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New York Knicks point guard Jeremy Lin (17) celebrates his dunk during the second half of an NBA basketball game against the Washington Wizards.
If there's a rude awakening coming, it is going to have to wait a little longer.
The Knicks continued to live in a Linsane asylum on Wednesday night in Washington, beating the Wizards 107-93 behind 23 points and 10 assists from the man whose career got strapped to a rocket three games ago.
Jeremy Lin has taken his chance to play and turned it into a cultural phenomenon.
Lin had his issues on Wednesday night as John Wall lit him up on defense and sent him to the bench with two fouls and a cut chin in the first half. But Lin kept working, kept the Knicks moving forward without their two stars and, late in the third, made a play that turned a close game into a rout.
It was 70-66 when Lin faced off against Wall at the top of the offensive zone and Wall, following a scouting report that was true against Utah on Monday, overplayed what looked like a move into the lane with the right hand. But Lin crossed over, leaving Wall in the dust and then drove through the lane for an uncontested dunk.
Washington's spirit seemed broken at that point as the Knicks just kept on extending their lead from then on. By the time it was over, Lin was being cheered lustily by a road audience and you could almost hear the NBA's marketing arm teleconferencing about how to best exploit the biggest thing to happen in this season so far.
Yes, they were playing a terrible Wizards team. Yes, there will likely be tougher days ahead, perhaps even when they face off against the Lakers on Friday night.
It is unavoidable that what goes up must eventually come down, something that's true of everyone in sports from the greatest player who has ever lived to a point guard from Harvard who defies just about everything we take as fact.
That's not a part of the story right now, though.
If you can't take these three games and allow yourself to marvel at what you've seen, then you're really missing the point. Something this unexpected, this improbable, has to be celebrated because, at heart, it has everything to do with why we watch sports.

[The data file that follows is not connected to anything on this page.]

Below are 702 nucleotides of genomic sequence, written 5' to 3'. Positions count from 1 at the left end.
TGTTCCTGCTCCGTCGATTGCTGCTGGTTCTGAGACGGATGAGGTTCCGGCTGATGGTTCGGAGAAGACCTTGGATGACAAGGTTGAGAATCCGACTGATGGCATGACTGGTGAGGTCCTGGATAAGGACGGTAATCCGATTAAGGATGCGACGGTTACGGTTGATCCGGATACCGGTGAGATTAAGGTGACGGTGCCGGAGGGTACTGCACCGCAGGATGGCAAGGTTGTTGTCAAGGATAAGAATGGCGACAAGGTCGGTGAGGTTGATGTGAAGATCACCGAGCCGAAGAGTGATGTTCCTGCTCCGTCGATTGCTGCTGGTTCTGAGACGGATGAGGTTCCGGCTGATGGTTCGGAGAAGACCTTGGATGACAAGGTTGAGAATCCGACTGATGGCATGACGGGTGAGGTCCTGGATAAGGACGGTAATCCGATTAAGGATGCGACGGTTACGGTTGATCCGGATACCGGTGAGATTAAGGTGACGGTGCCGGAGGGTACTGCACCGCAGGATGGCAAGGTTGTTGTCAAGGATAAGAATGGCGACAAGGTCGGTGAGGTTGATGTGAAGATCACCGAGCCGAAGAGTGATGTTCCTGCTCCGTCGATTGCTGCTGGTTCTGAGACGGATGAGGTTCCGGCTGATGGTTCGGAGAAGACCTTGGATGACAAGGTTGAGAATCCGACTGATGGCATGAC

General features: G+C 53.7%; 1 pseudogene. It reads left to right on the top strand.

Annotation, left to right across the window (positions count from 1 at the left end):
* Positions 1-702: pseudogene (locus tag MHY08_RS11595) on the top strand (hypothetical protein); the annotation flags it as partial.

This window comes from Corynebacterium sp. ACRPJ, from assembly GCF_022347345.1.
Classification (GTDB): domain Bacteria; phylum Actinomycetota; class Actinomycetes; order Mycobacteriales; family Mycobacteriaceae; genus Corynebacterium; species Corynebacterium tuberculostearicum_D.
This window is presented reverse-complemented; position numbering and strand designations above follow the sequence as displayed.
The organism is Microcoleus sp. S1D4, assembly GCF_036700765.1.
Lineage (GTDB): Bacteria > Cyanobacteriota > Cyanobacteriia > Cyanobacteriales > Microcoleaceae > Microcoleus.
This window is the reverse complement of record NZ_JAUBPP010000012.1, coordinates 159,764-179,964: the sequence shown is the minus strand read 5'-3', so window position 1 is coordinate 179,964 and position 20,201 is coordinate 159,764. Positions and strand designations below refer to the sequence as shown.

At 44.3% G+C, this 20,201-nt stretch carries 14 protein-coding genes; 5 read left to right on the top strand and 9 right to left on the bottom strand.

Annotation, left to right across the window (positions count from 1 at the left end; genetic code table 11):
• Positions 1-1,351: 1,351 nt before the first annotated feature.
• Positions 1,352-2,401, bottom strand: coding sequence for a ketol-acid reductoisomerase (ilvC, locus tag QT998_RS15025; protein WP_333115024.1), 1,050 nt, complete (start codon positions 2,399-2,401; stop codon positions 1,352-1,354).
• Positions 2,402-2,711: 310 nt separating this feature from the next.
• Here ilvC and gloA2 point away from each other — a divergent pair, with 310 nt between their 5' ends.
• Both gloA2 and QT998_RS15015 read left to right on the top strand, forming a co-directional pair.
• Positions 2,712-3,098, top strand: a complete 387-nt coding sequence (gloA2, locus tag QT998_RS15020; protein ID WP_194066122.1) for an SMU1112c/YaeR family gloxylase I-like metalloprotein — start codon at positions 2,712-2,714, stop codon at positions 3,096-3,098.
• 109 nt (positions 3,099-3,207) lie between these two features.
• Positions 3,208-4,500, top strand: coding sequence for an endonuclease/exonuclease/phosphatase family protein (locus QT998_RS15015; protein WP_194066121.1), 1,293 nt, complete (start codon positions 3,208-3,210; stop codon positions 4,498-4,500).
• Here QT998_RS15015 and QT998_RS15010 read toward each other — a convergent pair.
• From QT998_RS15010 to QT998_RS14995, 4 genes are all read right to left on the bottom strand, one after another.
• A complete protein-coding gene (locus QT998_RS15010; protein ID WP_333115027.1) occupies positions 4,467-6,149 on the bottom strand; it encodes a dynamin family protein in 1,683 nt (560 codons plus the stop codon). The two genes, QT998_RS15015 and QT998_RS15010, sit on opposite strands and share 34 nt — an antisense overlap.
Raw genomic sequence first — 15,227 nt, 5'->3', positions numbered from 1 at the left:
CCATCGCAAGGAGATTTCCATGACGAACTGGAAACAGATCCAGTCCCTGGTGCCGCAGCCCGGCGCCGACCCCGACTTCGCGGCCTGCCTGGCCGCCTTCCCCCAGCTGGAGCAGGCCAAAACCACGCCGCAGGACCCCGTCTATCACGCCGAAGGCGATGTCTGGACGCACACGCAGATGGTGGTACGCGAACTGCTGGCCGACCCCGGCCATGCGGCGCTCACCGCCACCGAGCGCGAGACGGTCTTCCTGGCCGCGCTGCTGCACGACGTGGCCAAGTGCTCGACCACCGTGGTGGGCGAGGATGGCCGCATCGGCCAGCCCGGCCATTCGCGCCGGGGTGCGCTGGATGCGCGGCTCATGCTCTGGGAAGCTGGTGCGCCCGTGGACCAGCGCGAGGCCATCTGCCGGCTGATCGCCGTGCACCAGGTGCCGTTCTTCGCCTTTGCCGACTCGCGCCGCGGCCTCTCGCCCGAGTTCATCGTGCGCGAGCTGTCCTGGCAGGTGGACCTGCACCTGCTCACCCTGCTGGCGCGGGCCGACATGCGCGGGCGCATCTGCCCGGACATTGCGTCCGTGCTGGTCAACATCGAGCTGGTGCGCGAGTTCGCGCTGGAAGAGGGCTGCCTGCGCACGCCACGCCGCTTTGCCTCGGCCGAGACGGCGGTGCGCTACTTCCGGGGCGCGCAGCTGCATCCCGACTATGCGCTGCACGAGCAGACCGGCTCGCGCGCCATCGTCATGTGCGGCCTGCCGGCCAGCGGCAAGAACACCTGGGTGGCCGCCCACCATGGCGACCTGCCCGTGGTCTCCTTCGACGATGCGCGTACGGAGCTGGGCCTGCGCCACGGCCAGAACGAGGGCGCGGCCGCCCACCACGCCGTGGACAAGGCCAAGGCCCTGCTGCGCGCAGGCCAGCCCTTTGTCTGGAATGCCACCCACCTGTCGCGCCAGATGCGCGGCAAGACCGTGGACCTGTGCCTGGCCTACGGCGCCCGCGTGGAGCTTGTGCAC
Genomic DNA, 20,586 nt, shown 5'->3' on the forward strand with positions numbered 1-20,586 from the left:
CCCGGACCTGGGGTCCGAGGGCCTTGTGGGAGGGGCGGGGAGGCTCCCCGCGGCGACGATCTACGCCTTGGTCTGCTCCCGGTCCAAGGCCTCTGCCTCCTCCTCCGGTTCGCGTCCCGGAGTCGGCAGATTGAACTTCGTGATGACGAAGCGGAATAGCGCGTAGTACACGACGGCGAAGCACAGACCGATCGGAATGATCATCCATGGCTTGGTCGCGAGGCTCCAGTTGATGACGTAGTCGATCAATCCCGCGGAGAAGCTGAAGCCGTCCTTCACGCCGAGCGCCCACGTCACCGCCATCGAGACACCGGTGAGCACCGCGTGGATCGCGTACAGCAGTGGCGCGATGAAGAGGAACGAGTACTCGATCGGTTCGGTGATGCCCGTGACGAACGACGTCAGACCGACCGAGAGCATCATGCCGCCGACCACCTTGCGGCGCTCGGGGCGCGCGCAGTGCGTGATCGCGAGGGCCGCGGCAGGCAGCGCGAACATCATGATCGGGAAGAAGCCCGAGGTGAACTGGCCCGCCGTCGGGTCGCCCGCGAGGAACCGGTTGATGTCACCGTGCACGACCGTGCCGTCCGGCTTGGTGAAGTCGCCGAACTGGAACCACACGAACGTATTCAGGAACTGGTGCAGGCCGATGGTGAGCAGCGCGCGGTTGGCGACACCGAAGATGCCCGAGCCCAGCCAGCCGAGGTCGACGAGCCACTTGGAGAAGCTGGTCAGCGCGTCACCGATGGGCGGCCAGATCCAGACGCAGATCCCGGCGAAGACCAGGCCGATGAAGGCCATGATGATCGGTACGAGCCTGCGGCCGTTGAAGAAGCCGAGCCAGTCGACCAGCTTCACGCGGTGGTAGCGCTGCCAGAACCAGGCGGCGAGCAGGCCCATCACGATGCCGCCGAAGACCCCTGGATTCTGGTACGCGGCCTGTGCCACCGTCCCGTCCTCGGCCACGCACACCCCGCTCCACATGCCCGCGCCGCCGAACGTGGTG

For something that is supposed to be a diversion, life as a sports fan can be awfully short on fun a good portion of the time. Even when teams win games, you need only flip on WFAN or go on the Internet to find people pulling their hair out about what went wrong, how the refs cheated them or some other negative slant on a triumphant moment.
Fun wasn't really part of the equation for Knicks fans this year, unless you consider staying up late at night and dreaming about Baron Davis' herniated disc to be a real hoot. Things felt bleaker than they did at almost any point in the last 10 years which, given the last 10 years, is really saying something.
The Knicks don't feel so bleak all of a sudden and they aren't short on fun. Not only are they a blast to watch, but the team is obviously enjoying itself as much or more than any team in recent history.
There are certainly people trying to do that as well as people trying to say that this is just New York making too much of things because we are a hype machine without parallel, to which you can only ask if people are paying attention. Not just to Lin, although he tells plenty of the story all by himself, but to a team that is actually emitting joy on the court.
If they were, they'd appreciate how special these last three games have been and how it really doesn't matter what comes next when you're living in the basketball moment.